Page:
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Big Data, Better Health Care

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University of Delaware assistant professor Hagit Shatkay (left) with doctoral student Moumita Bhattacharya.

A team of physicians from Christiana Care Health System and computer scientists from the University of Delaware is using electronic health records to improve coordination of care and clinical outcomes for patients with chronic kidney disease.

Credit: Kathy F. Atkinson/courtesy of Claudine Jurkovitz

A collaborative effort between University of Delaware (UD) researchers and Christiana Care Health System clinicians uses merged electronic health records from various institutions to enhance the coordination of care and clinical results for patients with chronic kidney disease.

The researchers are employing longitudinal data culled from a large pool of patients to initially make predictions concerning hospitalization patterns and later anticipate other trends in the disease.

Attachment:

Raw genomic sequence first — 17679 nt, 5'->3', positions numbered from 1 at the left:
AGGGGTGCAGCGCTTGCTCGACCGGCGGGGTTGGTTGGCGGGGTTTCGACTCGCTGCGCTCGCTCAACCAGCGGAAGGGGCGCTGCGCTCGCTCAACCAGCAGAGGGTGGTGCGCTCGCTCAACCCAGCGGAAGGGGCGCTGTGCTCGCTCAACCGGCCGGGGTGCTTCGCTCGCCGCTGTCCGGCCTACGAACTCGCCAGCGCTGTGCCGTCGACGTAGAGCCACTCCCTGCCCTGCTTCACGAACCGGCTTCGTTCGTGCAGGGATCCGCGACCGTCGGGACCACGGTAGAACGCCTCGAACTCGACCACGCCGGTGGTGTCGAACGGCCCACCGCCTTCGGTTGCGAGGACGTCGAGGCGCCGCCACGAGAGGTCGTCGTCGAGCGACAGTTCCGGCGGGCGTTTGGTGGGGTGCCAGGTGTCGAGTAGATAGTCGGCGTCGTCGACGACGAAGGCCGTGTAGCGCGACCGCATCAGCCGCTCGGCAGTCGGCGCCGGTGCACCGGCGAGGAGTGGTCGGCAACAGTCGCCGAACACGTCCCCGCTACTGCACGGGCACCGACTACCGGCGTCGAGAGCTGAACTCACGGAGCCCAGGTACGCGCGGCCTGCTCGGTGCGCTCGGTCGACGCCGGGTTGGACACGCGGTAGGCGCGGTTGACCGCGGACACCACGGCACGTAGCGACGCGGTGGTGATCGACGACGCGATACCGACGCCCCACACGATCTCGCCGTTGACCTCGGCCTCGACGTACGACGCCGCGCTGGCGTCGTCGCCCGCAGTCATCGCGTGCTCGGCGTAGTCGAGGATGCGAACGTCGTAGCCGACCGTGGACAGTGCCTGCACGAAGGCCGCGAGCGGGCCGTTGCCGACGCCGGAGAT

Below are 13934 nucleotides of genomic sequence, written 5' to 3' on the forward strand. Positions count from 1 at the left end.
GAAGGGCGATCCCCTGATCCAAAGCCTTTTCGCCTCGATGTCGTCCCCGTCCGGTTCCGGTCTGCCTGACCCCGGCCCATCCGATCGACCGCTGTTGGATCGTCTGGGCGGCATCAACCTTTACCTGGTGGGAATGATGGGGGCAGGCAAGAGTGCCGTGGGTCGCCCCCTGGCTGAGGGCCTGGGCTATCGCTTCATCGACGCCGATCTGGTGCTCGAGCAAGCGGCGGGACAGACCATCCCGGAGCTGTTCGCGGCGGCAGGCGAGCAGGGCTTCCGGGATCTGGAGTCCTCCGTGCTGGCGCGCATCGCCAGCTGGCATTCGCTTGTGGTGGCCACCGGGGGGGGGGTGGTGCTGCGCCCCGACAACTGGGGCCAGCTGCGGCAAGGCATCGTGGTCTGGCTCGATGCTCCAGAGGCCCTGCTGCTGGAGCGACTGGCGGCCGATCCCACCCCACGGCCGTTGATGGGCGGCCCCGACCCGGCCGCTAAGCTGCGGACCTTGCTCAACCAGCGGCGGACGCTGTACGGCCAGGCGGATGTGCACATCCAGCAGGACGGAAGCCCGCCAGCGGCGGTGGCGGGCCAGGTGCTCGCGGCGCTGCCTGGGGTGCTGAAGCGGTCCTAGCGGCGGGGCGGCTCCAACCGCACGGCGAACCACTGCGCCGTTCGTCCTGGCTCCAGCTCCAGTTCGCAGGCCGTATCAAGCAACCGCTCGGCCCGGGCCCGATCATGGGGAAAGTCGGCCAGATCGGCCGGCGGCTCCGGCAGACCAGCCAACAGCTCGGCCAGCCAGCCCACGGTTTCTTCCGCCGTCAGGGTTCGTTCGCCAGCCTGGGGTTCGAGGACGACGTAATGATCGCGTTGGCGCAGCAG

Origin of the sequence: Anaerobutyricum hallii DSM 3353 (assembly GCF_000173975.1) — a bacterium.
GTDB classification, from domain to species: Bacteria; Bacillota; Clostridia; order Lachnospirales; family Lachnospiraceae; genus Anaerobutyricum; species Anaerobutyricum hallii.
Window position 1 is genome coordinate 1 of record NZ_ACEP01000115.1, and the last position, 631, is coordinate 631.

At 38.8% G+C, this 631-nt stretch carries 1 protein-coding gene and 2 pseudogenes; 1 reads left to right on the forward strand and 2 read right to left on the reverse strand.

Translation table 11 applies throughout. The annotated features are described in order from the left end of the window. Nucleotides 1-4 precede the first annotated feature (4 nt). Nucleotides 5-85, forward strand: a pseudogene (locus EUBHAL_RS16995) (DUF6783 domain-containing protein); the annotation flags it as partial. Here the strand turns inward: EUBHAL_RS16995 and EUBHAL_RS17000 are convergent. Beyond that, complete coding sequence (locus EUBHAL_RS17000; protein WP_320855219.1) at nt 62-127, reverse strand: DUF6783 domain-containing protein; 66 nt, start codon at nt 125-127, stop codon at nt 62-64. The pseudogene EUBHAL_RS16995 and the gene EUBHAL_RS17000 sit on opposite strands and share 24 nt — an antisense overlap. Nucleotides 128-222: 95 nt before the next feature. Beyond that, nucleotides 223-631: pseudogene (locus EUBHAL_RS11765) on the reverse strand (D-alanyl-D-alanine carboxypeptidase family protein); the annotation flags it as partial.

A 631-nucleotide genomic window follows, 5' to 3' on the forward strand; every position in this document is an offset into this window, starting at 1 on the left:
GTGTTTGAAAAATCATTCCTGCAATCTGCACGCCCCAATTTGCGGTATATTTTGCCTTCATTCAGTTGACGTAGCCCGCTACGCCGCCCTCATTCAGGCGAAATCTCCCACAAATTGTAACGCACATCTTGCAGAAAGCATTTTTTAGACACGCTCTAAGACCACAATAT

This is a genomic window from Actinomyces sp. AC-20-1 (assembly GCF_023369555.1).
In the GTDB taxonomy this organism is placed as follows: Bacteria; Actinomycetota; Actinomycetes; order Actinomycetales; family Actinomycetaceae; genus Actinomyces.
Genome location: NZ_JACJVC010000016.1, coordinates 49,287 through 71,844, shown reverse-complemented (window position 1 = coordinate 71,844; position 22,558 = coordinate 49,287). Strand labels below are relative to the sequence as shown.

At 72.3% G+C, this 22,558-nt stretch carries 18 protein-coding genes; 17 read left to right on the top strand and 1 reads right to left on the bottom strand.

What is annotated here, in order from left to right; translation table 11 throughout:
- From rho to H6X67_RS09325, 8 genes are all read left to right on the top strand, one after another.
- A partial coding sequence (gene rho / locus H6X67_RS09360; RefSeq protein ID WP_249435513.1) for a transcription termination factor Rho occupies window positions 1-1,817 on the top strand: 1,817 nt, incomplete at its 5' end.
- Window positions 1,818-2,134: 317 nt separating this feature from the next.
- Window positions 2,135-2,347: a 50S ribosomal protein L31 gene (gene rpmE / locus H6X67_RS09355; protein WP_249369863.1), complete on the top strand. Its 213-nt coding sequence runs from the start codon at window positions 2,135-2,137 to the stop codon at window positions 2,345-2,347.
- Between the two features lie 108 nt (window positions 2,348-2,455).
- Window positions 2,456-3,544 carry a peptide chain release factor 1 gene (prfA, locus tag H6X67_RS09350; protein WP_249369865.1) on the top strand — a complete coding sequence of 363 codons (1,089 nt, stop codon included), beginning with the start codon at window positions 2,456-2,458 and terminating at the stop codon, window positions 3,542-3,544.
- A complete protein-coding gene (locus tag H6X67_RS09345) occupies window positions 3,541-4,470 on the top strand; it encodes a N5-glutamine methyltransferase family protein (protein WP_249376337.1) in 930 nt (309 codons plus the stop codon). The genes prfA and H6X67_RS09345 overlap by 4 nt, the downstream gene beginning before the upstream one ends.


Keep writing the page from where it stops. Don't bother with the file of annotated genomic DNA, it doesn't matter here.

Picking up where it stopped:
UD professor Hagit Shatkay says a probabilistic model for hospitalization based on the data mirrors various factors, including trends in blood pressure and laboratory results, changes in medications, and the frequency of outpatient visits and phone calls. "These rich and diverse data require that we develop and examine machine learning-based methods for representation of, and prediction from, such data," Shatkay notes.

The researchers' approach involves identifying the features that carry the most information about hospitalization so a more compact representation of the data can be generated, while also concentrating on interdependencies among the various measurements to boost predictive efficiency.

Shatkay believes the approach her team is developing can be applied on a much broader scale. "We're figuring out ways to sift through these massive amounts of data and determine what's relevant and what's not," she says.

From UDaily (DE)
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